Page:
Ruth 1

1:1 In the days when the judges ruled, [a turbulent period characterized by lawlessness, immorality, idolatry, war, and chaos in Israel according to Judges 21:25] there was a famine in the land [a natural catastrophe], and a man from Bethlehem in Judah, together with his wife and two sons, went to live for a while [as resident aliens] in the country of Moab [in expectation of a fuller life. Moab was located thirty-five miles southeast of Bethlehem, on the east side of the Dead Sea.].

1:2 The man’s name was Elimelech [name meaning, “My God is King”], his wife’s name Naomi [name meaning “pleasant” or “lovely”], and the names of his two sons were Mahlon and Kilion. They were Ephrathites from Bethlehem [Bethlehem was also known as Ephrath according to Genesis 35:19], Judah. And they went [eastward across the Jordan River] to Moab and lived there.

1:3 Now Elimelech, Naomi’s husband, died [after an undetermined period of time], and she was left with her two sons.

1:4 They married Moabite women [the law did not expressly forbid Israelites to marry Moabites according to Deuteronomy 7:1-3], one named Orpah [married Kilion] and the other Ruth [Hebrew name meaning “friendship” or “association.” Ruth married Mahlon according to Ruth 4:10.]. After they had lived there about ten years,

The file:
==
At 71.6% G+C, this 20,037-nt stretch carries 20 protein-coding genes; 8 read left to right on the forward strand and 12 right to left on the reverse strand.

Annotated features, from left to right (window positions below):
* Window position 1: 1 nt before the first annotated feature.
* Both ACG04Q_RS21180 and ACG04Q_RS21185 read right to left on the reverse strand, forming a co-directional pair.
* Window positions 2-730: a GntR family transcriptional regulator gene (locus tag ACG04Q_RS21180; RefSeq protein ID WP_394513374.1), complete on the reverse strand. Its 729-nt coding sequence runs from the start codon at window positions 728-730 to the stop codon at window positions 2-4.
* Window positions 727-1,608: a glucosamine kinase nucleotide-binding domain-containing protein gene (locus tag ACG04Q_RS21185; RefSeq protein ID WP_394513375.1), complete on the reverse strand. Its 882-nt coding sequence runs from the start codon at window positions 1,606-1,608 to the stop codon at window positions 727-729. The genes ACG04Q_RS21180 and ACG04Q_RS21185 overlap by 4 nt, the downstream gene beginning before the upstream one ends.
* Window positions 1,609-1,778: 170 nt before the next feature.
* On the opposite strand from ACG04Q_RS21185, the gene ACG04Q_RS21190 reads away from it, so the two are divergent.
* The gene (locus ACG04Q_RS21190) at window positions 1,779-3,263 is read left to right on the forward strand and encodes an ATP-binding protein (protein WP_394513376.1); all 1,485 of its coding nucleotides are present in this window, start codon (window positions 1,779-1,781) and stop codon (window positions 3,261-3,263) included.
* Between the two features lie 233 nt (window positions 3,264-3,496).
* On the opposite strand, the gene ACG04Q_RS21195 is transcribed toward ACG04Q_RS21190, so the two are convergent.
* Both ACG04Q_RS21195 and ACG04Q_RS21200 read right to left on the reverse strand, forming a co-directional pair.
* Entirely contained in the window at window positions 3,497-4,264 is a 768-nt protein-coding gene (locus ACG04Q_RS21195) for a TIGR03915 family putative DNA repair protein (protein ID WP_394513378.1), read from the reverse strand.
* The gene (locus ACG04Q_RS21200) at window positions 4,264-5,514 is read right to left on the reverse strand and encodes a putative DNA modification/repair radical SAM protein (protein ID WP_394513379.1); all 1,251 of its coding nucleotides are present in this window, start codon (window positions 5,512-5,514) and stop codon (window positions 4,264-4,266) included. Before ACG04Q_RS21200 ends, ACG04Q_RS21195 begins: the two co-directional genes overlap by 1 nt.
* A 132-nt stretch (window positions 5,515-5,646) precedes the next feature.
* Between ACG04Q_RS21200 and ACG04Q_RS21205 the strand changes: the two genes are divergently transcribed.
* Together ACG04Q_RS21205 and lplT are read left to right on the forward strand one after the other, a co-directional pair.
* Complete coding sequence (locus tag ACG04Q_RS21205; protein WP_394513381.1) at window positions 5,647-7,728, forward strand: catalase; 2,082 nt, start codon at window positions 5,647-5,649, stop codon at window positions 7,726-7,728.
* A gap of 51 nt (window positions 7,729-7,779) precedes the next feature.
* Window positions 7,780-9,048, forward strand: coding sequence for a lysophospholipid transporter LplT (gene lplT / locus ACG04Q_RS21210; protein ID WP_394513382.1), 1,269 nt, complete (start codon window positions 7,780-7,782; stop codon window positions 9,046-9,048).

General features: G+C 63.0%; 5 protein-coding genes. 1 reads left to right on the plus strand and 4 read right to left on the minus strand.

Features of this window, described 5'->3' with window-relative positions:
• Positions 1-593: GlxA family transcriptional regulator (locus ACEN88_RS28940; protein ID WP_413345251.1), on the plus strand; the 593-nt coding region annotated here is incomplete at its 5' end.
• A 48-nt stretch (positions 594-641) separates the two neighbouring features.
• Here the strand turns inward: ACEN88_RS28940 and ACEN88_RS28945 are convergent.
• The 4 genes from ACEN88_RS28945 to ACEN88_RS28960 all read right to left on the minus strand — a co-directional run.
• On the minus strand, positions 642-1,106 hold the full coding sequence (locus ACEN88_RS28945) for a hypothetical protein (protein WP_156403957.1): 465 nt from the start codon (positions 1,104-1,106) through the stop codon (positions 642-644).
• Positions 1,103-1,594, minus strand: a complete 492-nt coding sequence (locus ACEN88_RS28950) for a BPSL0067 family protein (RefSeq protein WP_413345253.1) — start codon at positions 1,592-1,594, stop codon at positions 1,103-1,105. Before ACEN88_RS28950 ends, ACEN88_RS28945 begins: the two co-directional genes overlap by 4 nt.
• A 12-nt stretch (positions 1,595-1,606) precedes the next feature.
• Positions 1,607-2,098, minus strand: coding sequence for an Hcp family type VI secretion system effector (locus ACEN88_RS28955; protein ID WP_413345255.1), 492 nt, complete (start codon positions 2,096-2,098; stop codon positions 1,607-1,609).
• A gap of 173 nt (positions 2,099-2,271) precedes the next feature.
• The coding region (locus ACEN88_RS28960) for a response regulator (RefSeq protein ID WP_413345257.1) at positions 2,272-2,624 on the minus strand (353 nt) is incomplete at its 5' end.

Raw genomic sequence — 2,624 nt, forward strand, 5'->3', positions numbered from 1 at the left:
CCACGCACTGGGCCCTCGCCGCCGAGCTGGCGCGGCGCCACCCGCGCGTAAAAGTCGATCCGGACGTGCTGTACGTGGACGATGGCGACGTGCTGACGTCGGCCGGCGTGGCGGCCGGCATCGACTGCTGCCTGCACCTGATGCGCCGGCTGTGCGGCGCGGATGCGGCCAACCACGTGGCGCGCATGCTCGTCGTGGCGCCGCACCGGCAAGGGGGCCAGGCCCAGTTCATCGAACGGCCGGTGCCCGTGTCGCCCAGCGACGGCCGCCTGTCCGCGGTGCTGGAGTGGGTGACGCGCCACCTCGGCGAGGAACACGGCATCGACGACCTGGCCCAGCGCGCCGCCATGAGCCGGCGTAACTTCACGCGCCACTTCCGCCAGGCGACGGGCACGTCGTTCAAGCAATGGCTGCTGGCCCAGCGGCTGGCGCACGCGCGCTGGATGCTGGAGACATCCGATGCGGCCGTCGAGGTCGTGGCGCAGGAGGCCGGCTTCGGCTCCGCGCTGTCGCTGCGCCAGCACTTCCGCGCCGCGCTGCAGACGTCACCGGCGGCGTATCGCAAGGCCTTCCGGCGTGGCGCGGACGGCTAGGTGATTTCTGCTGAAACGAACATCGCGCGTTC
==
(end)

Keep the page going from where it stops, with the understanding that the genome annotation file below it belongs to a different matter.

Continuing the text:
1:5 both Mahlon and Kilion also died, and Naomi was left without her two sons and her husband [a desperate situation for a woman, especially in a foreign country].

1:6 When she heard in Moab that the Lord had come to the aid of His people by providing food for them, Naomi and her daughters-in-law [Orpah and Ruth were prepared to leave their own land and accompany Naomi] prepared to return home [a journey of about 50 or 60 miles] from there.

1:7 With her two daughters-in-law she left the place where she had been living and set out on the road that would take them back to the land of Judah [perhaps they had only traveled a short distance when Naomi urged her daughters-in-law to return to their mother’s home].

1:8 Then Naomi said to her daughters-in-law, “Go back, each of you, to your mother’s home. May the Lord show kindness [Hebrew — “chesed” which refers to “deeds of mercy performed by a more powerful party for the benefit of a weaker one”] to you, as you have shown to your dead and to me.